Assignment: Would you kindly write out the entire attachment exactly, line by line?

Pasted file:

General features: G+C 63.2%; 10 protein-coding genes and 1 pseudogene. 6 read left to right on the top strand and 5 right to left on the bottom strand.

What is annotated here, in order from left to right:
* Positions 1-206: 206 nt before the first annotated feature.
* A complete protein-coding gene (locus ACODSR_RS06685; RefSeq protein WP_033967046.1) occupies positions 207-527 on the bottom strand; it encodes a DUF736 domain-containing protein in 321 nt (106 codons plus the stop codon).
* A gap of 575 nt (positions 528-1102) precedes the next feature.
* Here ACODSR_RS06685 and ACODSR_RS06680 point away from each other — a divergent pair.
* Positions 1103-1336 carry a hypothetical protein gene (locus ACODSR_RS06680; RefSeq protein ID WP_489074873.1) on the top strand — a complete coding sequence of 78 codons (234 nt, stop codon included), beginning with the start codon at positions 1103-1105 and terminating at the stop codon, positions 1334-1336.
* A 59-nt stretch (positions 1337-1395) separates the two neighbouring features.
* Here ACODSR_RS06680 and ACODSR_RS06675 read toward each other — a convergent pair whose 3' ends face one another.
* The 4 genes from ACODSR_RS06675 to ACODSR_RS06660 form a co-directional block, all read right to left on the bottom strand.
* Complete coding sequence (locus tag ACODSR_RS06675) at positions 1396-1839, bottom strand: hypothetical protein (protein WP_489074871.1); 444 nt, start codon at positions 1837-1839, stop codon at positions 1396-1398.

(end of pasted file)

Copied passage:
General features: G+C 63.2%; 10 protein-coding genes and 1 pseudogene. 6 read left to right on the top strand and 5 right to left on the bottom strand.

What is annotated here, in order from left to right:
* Positions 1-206: 206 nt before the first annotated feature.
* A complete protein-coding gene (locus ACODSR_RS06685; RefSeq protein WP_033967046.1) occupies positions 207-527 on the bottom strand; it encodes a DUF736 domain-containing protein in 321 nt (106 codons plus the stop codon).
* A gap of 575 nt (positions 528-1102) precedes the next feature.
* Here ACODSR_RS06685 and ACODSR_RS06680 point away from each other — a divergent pair.
* Positions 1103-1336 carry a hypothetical protein gene (locus ACODSR_RS06680; RefSeq protein ID WP_489074873.1) on the top strand — a complete coding sequence of 78 codons (234 nt, stop codon included), beginning with the start codon at positions 1103-1105 and terminating at the stop codon, positions 1334-1336.
* A 59-nt stretch (positions 1337-1395) separates the two neighbouring features.
* Here ACODSR_RS06680 and ACODSR_RS06675 read toward each other — a convergent pair whose 3' ends face one another.
* The 4 genes from ACODSR_RS06675 to ACODSR_RS06660 form a co-directional block, all read right to left on the bottom strand.
* Complete coding sequence (locus tag ACODSR_RS06675) at positions 1396-1839, bottom strand: hypothetical protein (protein WP_489074871.1); 444 nt, start codon at positions 1837-1839, stop codon at positions 1396-1398.